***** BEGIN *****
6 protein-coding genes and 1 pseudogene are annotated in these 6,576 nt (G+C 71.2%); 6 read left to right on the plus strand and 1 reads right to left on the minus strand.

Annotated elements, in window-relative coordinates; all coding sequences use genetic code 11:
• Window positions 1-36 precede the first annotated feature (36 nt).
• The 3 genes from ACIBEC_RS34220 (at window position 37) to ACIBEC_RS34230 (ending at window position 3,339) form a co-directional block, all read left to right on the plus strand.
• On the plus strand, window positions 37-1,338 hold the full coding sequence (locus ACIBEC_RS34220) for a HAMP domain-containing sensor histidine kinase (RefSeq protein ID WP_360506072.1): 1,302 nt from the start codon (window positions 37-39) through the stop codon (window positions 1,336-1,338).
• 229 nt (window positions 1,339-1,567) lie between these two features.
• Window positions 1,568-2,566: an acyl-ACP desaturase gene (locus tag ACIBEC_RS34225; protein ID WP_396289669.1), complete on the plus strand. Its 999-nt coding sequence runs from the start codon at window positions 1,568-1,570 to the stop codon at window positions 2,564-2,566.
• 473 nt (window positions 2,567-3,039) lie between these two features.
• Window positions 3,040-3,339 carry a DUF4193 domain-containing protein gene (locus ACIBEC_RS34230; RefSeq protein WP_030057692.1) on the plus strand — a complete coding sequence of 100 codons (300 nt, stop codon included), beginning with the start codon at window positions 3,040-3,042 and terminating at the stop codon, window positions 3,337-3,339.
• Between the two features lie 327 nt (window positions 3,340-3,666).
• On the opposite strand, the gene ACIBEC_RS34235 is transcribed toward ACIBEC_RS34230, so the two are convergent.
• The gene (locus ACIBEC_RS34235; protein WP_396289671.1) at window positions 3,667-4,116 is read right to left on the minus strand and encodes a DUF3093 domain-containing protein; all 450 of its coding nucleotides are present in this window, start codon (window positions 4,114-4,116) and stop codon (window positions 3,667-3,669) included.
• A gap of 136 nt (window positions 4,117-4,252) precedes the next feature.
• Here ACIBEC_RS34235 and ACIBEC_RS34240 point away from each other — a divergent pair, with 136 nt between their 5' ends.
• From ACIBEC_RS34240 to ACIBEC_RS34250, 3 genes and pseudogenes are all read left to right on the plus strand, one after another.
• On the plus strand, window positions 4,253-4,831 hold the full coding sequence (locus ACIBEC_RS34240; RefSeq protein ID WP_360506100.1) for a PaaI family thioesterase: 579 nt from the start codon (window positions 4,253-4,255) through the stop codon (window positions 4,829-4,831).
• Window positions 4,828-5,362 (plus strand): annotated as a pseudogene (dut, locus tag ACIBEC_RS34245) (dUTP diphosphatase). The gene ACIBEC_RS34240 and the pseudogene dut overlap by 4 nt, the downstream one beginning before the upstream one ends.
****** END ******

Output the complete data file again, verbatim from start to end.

6 protein-coding genes and 1 pseudogene are annotated in these 6,576 nt (G+C 71.2%); 6 read left to right on the plus strand and 1 reads right to left on the minus strand.

Annotated elements, in window-relative coordinates; all coding sequences use genetic code 11:
• Window positions 1-36 precede the first annotated feature (36 nt).
• The 3 genes from ACIBEC_RS34220 (at window position 37) to ACIBEC_RS34230 (ending at window position 3,339) form a co-directional block, all read left to right on the plus strand.
• On the plus strand, window positions 37-1,338 hold the full coding sequence (locus ACIBEC_RS34220) for a HAMP domain-containing sensor histidine kinase (RefSeq protein ID WP_360506072.1): 1,302 nt from the start codon (window positions 37-39) through the stop codon (window positions 1,336-1,338).
• 229 nt (window positions 1,339-1,567) lie between these two features.
• Window positions 1,568-2,566: an acyl-ACP desaturase gene (locus tag ACIBEC_RS34225; protein ID WP_396289669.1), complete on the plus strand. Its 999-nt coding sequence runs from the start codon at window positions 1,568-1,570 to the stop codon at window positions 2,564-2,566.
• 473 nt (window positions 2,567-3,039) lie between these two features.
• Window positions 3,040-3,339 carry a DUF4193 domain-containing protein gene (locus ACIBEC_RS34230; RefSeq protein WP_030057692.1) on the plus strand — a complete coding sequence of 100 codons (300 nt, stop codon included), beginning with the start codon at window positions 3,040-3,042 and terminating at the stop codon, window positions 3,337-3,339.
• Between the two features lie 327 nt (window positions 3,340-3,666).
• On the opposite strand, the gene ACIBEC_RS34235 is transcribed toward ACIBEC_RS34230, so the two are convergent.
• The gene (locus ACIBEC_RS34235; protein WP_396289671.1) at window positions 3,667-4,116 is read right to left on the minus strand and encodes a DUF3093 domain-containing protein; all 450 of its coding nucleotides are present in this window, start codon (window positions 4,114-4,116) and stop codon (window positions 3,667-3,669) included.
• A gap of 136 nt (window positions 4,117-4,252) precedes the next feature.
• Here ACIBEC_RS34235 and ACIBEC_RS34240 point away from each other — a divergent pair, with 136 nt between their 5' ends.
• From ACIBEC_RS34240 to ACIBEC_RS34250, 3 genes and pseudogenes are all read left to right on the plus strand, one after another.
• On the plus strand, window positions 4,253-4,831 hold the full coding sequence (locus ACIBEC_RS34240; RefSeq protein ID WP_360506100.1) for a PaaI family thioesterase: 579 nt from the start codon (window positions 4,253-4,255) through the stop codon (window positions 4,829-4,831).
• Window positions 4,828-5,362 (plus strand): annotated as a pseudogene (dut, locus tag ACIBEC_RS34245) (dUTP diphosphatase). The gene ACIBEC_RS34240 and the pseudogene dut overlap by 4 nt, the downstream one beginning before the upstream one ends.